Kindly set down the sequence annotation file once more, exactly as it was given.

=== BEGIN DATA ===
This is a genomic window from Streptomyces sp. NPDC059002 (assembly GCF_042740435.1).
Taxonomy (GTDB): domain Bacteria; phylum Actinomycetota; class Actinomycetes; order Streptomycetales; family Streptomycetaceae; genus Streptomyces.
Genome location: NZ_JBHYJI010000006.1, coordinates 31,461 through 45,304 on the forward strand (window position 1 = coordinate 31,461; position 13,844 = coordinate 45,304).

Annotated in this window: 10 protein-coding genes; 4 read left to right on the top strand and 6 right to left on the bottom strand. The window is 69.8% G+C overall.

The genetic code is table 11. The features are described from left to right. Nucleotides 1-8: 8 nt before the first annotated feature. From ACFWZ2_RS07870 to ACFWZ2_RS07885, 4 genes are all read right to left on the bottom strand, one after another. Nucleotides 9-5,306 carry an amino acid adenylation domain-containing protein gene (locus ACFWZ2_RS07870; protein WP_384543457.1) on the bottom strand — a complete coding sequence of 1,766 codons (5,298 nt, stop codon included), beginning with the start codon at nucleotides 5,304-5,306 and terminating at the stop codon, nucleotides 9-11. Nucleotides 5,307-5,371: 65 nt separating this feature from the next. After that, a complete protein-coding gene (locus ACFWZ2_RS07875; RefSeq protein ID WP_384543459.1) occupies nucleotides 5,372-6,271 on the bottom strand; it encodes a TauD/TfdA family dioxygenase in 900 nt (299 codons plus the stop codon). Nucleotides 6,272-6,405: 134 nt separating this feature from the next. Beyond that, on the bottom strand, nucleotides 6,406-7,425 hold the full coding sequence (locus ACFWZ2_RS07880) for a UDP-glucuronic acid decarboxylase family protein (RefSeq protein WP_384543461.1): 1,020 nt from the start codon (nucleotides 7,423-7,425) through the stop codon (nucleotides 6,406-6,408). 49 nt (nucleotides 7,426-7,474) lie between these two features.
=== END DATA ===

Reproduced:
This is a genomic window from Streptomyces sp. NPDC059002 (assembly GCF_042740435.1).
Taxonomy (GTDB): domain Bacteria; phylum Actinomycetota; class Actinomycetes; order Streptomycetales; family Streptomycetaceae; genus Streptomyces.
Genome location: NZ_JBHYJI010000006.1, coordinates 31,461 through 45,304 on the forward strand (window position 1 = coordinate 31,461; position 13,844 = coordinate 45,304).

Annotated in this window: 10 protein-coding genes; 4 read left to right on the top strand and 6 right to left on the bottom strand. The window is 69.8% G+C overall.

The genetic code is table 11. The features are described from left to right. Nucleotides 1-8: 8 nt before the first annotated feature. From ACFWZ2_RS07870 to ACFWZ2_RS07885, 4 genes are all read right to left on the bottom strand, one after another. Nucleotides 9-5,306 carry an amino acid adenylation domain-containing protein gene (locus ACFWZ2_RS07870; protein WP_384543457.1) on the bottom strand — a complete coding sequence of 1,766 codons (5,298 nt, stop codon included), beginning with the start codon at nucleotides 5,304-5,306 and terminating at the stop codon, nucleotides 9-11. Nucleotides 5,307-5,371: 65 nt separating this feature from the next. After that, a complete protein-coding gene (locus ACFWZ2_RS07875; RefSeq protein ID WP_384543459.1) occupies nucleotides 5,372-6,271 on the bottom strand; it encodes a TauD/TfdA family dioxygenase in 900 nt (299 codons plus the stop codon). Nucleotides 6,272-6,405: 134 nt separating this feature from the next. Beyond that, on the bottom strand, nucleotides 6,406-7,425 hold the full coding sequence (locus ACFWZ2_RS07880) for a UDP-glucuronic acid decarboxylase family protein (RefSeq protein WP_384543461.1): 1,020 nt from the start codon (nucleotides 7,423-7,425) through the stop codon (nucleotides 6,406-6,408). 49 nt (nucleotides 7,426-7,474) lie between these two features.